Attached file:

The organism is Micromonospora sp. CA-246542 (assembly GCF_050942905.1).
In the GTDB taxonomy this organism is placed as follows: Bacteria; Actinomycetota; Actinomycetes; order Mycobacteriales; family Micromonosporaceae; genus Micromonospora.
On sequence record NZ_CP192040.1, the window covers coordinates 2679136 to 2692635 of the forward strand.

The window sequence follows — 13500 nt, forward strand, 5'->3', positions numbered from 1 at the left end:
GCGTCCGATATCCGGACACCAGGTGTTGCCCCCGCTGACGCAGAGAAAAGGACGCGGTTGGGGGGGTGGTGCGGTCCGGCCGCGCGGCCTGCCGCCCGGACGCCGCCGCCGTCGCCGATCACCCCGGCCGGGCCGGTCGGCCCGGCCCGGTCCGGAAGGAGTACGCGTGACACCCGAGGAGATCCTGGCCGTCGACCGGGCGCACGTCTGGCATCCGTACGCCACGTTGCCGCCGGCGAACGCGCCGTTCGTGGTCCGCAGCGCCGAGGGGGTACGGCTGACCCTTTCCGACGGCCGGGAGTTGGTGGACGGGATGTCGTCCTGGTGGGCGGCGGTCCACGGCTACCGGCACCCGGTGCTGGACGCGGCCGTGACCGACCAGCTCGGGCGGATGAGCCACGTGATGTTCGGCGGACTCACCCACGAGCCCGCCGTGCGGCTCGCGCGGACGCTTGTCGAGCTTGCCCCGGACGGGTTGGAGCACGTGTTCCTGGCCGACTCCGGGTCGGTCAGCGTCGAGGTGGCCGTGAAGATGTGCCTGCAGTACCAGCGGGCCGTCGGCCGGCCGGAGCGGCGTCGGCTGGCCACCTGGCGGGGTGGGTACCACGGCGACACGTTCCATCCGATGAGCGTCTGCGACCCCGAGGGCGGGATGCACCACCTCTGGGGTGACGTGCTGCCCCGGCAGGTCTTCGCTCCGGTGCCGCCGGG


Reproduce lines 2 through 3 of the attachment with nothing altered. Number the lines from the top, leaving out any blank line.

In the GTDB taxonomy this organism is placed as follows: Bacteria; Actinomycetota; Actinomycetes; order Mycobacteriales; family Micromonosporaceae; genus Micromonospora.
On sequence record NZ_CP192040.1, the window covers coordinates 2679136 to 2692635 of the forward strand.